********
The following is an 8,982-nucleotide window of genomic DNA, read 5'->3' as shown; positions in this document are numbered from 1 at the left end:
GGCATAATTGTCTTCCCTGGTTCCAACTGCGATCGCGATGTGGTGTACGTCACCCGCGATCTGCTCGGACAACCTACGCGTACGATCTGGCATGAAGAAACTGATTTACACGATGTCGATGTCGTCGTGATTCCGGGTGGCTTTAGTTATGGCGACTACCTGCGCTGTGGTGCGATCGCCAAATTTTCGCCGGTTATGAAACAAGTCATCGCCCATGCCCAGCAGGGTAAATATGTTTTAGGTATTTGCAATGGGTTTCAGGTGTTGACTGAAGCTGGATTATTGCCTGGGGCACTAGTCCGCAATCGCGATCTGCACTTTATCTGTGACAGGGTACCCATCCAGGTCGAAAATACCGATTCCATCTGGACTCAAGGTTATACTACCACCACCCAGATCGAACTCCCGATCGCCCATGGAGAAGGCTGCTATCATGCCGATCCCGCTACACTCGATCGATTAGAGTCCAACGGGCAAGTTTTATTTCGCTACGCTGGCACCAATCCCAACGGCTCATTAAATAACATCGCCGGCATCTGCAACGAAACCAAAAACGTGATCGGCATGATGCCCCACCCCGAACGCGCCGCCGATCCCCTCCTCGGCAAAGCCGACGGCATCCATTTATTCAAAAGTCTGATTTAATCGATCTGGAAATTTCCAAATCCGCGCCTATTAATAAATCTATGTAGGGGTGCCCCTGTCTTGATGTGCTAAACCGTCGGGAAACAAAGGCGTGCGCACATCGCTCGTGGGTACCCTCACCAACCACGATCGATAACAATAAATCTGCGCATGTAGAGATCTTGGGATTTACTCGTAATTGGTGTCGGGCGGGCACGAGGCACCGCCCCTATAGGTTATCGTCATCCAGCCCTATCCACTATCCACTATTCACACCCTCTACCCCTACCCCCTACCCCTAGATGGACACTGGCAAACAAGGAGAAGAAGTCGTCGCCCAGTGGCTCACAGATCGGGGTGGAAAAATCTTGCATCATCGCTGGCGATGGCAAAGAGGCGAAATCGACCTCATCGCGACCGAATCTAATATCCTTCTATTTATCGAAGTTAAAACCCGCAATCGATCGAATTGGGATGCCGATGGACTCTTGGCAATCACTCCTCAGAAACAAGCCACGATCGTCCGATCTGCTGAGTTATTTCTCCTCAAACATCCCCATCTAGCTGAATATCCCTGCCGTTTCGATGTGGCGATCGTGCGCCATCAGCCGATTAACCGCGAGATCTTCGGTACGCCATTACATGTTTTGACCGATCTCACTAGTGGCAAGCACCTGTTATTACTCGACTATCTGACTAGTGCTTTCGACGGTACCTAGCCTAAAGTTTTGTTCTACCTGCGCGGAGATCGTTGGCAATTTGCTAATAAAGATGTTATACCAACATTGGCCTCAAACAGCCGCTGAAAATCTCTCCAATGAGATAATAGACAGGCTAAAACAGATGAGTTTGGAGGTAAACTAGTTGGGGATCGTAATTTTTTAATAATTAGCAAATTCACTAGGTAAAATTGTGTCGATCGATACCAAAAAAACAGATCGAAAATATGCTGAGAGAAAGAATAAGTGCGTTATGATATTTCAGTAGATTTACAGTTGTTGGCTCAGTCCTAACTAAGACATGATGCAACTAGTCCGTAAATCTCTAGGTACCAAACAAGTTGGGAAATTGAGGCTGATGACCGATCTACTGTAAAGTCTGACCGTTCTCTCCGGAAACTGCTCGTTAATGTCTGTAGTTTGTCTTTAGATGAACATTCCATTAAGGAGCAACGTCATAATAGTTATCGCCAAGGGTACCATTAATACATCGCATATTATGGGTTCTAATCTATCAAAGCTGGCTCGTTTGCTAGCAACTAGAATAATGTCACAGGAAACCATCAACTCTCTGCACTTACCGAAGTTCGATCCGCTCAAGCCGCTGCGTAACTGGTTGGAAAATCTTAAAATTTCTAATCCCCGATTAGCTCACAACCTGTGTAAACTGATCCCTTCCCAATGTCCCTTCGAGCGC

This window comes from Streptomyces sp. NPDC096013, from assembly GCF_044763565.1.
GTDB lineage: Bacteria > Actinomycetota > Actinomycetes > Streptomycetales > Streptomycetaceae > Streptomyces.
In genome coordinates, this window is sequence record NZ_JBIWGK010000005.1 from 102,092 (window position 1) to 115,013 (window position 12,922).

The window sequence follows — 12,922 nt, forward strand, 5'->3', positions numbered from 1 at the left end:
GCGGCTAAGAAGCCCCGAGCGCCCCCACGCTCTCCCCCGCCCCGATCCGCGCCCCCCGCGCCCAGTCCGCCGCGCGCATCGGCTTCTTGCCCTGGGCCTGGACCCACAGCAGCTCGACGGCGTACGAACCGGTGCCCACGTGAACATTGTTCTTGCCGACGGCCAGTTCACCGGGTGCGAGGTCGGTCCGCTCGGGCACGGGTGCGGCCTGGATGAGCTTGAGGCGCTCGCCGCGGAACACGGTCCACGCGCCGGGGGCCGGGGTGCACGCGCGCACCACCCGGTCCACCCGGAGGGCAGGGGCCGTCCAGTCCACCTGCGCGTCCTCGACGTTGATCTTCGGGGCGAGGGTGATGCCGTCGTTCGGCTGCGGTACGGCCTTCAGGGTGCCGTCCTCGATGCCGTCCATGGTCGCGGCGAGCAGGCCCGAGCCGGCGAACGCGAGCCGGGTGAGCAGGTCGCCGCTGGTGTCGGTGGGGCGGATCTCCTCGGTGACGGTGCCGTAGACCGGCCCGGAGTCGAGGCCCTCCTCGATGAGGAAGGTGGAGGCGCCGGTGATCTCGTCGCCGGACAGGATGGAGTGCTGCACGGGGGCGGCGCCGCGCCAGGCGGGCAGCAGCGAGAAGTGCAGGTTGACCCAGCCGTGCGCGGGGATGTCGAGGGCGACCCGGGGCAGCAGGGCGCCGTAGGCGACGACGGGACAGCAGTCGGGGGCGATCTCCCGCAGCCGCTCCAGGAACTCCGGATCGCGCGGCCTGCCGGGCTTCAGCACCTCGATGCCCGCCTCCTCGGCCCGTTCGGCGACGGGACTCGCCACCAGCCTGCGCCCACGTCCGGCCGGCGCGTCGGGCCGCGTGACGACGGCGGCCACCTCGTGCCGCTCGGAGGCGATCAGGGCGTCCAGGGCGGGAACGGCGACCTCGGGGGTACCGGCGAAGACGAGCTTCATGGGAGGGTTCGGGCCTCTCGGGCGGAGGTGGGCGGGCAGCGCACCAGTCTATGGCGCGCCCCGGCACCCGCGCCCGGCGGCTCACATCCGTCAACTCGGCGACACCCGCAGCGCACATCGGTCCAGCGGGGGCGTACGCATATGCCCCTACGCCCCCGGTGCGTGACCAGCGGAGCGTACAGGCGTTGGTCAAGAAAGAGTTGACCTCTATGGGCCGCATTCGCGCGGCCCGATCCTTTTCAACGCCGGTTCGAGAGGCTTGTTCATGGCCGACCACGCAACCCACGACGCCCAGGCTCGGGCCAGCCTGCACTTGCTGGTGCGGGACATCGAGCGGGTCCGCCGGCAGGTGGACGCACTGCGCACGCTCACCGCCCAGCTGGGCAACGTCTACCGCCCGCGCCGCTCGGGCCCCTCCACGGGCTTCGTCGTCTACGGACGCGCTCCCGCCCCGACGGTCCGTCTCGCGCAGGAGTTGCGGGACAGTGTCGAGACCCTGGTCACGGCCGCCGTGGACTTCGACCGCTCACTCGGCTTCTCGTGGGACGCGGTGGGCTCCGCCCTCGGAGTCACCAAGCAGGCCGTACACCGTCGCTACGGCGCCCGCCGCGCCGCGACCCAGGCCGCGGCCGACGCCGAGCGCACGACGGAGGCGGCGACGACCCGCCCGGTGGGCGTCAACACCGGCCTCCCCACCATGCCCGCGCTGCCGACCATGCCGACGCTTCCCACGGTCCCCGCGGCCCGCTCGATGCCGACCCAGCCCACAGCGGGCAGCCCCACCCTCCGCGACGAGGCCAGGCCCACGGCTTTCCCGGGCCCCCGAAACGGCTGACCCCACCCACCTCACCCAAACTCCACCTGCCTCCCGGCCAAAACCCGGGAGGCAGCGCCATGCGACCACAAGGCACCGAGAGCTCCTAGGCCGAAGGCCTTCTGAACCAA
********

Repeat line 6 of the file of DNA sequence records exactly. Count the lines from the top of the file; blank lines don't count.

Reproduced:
The window sequence follows — 12,922 nt, forward strand, 5'->3', positions numbered from 1 at the left end: